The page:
William Essex (. 784 – 29 December 1869, Brighton), was an English enamel-painter. He was the chief ry exponent of enamel painting, an art which had been extended from portrait miniatures to larger enamel plaques by Henry Bone in the early nineteenth century. Little is known of the parentage and early life of William Essex and his brother Alfred (died 1781).

From Below", one of three published works by John Tigges under his pseudonym of William Essex, is an entertaining and quick horror read

From Below", one of three published works by John Tigges under his pseudonym of William Essex, is an entertaining and quick horror read.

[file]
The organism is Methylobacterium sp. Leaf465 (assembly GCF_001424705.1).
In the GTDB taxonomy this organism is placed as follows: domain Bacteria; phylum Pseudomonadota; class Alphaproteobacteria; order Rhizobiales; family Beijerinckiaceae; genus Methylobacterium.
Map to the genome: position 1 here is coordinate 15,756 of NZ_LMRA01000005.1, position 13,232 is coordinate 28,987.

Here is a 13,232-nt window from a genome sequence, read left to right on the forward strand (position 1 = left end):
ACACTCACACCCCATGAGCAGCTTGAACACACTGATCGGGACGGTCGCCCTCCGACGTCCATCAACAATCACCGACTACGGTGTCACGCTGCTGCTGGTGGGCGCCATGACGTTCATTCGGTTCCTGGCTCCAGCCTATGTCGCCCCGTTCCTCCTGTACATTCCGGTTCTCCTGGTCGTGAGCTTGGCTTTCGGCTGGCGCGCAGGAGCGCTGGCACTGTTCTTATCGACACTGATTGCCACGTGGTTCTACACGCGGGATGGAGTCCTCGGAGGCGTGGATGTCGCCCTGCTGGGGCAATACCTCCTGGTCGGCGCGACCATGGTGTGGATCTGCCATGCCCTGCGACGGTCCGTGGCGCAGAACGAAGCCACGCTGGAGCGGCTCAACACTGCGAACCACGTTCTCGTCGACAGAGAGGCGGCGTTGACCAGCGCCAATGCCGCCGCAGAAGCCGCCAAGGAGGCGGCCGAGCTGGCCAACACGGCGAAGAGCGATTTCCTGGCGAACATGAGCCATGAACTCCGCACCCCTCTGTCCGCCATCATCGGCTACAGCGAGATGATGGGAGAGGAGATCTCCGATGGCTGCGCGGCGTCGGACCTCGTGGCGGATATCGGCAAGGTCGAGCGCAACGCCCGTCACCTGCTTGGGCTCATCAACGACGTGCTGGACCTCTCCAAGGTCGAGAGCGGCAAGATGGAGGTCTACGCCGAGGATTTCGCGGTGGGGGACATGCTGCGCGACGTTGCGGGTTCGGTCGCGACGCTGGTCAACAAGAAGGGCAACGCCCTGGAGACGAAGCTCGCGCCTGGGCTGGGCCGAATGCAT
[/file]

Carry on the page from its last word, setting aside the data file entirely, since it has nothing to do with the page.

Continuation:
From Below is a novel written by John Tigges under the name William Essex. It was first published in 1989. Categories: List of Book Titles.

This book contains some minor shelf/reading wear on cover/dust jacket. The Essex Serpent is a wonderfully satisfying novel. Ford Madox Ford thought the glory of the novel was its ability to make the reader think and feel at the same time. Some page corners might have some minor creases. This one does just that.

Find nearly any book by William Essex. Learn More at LibraryThing

Find nearly any book by William Essex. Get the best deal by comparing prices from over 100,000 booksellers. Learn More at LibraryThing. William Essex at LibraryThing.

1989) A novel by William Essex (John Tigges). Used availability for John Tigges's From Below. October 1989 : USA Paperback.

Writer, children and adults, fiction and fact. Creative Director, ha ha, of publishing start-up. If you go there, I wish you many happy yesterdays.